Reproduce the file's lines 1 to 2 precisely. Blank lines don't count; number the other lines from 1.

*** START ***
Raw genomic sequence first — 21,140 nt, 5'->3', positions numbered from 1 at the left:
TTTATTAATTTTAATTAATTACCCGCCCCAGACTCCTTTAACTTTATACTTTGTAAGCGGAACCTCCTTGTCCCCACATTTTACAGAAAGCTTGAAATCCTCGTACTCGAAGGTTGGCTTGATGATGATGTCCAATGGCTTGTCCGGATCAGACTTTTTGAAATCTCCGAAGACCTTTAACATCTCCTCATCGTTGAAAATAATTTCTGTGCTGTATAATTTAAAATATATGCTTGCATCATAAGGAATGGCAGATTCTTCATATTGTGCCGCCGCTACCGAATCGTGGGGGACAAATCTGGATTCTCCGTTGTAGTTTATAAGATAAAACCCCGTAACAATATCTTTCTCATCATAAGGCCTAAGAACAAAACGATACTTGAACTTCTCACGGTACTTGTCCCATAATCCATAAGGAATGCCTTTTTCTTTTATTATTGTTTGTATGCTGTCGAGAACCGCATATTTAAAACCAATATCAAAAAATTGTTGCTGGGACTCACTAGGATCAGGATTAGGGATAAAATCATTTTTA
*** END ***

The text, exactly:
Raw genomic sequence first — 21,140 nt, 5'->3', positions numbered from 1 at the left:
TTTATTAATTTTAATTAATTACCCGCCCCAGACTCCTTTAACTTTATACTTTGTAAGCGGAACCTCCTTGTCCCCACATTTTACAGAAAGCTTGAAATCCTCGTACTCGAAGGTTGGCTTGATGATGATGTCCAATGGCTTGTCCGGATCAGACTTTTTGAAATCTCCGAAGACCTTTAACATCTCCTCATCGTTGAAAATAATTTCTGTGCTGTATAATTTAAAATATATGCTTGCATCATAAGGAATGGCAGATTCTTCATATTGTGCCGCCGCTACCGAATCGTGGGGGACAAATCTGGATTCTCCGTTGTAGTTTATAAGATAAAACCCCGTAACAATATCTTTCTCATCATAAGGCCTAAGAACAAAACGATACTTGAACTTCTCACGGTACTTGTCCCATAATCCATAAGGAATGCCTTTTTCTTTTATTATTGTTTGTATGCTGTCGAGAACCGCATATTTAAAACCAATATCAAAAAATTGTTGCTGGGACTCACTAGGATCAGGATTAGGGATAAAATCATTTTTA